Gender pay gap is not the same as pay inequality, UK companies lament
Research shows the gap grows as workers age, possibly due to the accumulation of experience, which adversely affects women who leave the workforce after childbirth
London — Britain’s recent survey of the gender pay gap found — surprise — that the system tilts overwhelmingly in favour of men. But many companies were quick to point out that a gender pay gap isn’t the same thing as pay inequality. They insist men and women in comparable roles are rewarded equally — as the law requires.
The reason for the gap, they say, is due to the distribution of their workforce: there are more men in senior, higher-paid roles. While women languish in junior, lower-paid functions — or work part-time — the overall figures will tilt toward men. The handful of companies that provided numbers adjusted to account for working patterns, role mix, maternity leave and other leaves of absence show a reduced gap.
So, do companies discriminate? At this point, we only have their word that they don’t. A look at data from the UK’s Office for National Statistics (ONS) is suggestive. If you compare median hourly pay for full-time employees (excluding overtime) by age and occupation, you can start to take into account those structural reasons why women are traditionally on the losing end in pay.
The gap is small for younger employees and gets larger as workers age — possibly due to the accumulation of experience, which adversely affects women who leave the workforce after giving birth. Even in occupations where women dominate, such as in caring and administrative roles, men still earn more than women on a median basis. And in high-level positions, male managers, directors and senior officials are paid more than their female counterparts.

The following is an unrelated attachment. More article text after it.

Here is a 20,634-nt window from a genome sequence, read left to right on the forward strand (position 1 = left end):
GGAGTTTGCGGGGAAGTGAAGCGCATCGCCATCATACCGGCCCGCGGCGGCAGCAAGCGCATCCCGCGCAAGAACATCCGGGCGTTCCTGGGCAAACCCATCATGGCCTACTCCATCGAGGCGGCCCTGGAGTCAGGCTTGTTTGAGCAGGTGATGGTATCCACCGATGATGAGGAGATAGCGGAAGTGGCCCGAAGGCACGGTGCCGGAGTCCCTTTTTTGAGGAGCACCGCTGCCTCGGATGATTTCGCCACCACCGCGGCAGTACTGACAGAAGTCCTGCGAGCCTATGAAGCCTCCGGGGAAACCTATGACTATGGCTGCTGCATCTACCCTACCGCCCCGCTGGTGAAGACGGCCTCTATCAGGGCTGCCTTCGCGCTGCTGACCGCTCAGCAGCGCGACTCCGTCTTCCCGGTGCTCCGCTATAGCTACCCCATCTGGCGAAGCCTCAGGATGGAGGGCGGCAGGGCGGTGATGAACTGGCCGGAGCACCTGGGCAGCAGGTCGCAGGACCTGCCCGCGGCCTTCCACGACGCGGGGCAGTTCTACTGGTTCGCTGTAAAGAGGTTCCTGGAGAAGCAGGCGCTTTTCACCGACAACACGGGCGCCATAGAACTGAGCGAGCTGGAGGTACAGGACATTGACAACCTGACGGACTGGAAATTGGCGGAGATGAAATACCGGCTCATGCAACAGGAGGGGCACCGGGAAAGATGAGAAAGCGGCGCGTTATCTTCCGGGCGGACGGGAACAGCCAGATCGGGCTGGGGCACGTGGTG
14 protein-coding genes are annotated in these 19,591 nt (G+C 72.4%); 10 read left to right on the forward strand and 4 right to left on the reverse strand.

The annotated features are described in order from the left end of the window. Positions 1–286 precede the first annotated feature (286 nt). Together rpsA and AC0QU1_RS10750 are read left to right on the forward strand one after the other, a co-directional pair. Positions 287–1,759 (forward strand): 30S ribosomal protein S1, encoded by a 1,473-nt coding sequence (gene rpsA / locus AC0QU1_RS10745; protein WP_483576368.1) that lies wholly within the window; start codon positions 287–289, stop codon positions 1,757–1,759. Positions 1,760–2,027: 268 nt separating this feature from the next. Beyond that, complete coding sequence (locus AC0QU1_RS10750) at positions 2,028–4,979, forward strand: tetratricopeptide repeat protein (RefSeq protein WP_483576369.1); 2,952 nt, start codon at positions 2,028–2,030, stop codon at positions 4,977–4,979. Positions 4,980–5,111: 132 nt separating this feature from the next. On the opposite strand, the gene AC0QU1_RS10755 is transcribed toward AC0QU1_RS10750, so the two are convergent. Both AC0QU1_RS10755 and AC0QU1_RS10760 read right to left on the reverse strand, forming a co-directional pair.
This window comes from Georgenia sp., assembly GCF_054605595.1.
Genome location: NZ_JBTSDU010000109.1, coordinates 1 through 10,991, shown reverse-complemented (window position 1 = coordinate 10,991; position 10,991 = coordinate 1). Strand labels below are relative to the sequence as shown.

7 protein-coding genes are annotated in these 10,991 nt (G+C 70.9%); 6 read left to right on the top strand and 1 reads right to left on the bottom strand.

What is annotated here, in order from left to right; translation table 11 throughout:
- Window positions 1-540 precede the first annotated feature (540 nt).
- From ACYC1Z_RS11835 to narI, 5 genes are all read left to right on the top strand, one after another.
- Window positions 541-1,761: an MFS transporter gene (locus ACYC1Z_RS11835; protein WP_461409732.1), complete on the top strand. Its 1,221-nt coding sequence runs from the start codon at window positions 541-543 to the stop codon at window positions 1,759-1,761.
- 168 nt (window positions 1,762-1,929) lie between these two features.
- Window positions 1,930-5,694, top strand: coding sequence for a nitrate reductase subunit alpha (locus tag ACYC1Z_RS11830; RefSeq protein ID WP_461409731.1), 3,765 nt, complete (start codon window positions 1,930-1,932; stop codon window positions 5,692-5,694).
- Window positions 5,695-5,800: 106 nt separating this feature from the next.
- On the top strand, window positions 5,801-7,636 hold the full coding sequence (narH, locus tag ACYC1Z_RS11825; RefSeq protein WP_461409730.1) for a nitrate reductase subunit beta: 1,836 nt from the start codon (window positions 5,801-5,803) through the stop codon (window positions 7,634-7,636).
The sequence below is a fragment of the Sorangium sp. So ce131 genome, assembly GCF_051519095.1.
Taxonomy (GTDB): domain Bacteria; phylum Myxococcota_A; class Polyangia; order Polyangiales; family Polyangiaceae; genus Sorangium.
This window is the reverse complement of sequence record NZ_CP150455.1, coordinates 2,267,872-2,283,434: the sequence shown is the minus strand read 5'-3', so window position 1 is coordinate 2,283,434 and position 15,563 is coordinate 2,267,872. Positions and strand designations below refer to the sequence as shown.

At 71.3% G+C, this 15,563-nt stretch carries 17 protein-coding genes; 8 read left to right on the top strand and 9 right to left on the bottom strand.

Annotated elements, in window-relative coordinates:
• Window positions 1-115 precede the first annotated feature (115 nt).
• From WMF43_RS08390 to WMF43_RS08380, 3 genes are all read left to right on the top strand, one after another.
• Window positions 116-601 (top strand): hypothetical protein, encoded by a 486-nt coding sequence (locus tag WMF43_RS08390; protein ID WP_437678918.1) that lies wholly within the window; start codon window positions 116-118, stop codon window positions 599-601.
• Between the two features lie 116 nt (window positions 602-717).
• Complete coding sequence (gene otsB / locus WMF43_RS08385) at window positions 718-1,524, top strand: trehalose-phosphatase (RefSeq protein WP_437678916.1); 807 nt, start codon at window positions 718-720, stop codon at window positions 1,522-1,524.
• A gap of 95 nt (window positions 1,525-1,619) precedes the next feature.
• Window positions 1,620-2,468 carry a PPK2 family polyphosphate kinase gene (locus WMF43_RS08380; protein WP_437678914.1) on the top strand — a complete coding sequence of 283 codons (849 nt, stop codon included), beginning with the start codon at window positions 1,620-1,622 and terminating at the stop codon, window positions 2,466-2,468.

To be clear, the data — gathered from tax records representing 19-million full-time jobs — are suggestive, not conclusive. The ONS says they do not provide evidence of pay inequality. For one thing, they compare similar occupations and not specific roles. They don’t account for geography, tenure, sector or company size.
This lack of clarity only highlights the need for more transparency about compensation. It’s tricky because there is a risk of legal liability here: companies have a powerful incentive to emphasise fairness in their pay structures because of the UK’s equal pay laws. Little surprise, then, that most are less than keen to talk about this.
• He is Bloomberg Gadfly’s data visualisation columnist in Europe, focusing on business and markets coverage. This column does not necessarily reflect the opinion of Bloomberg and its owners.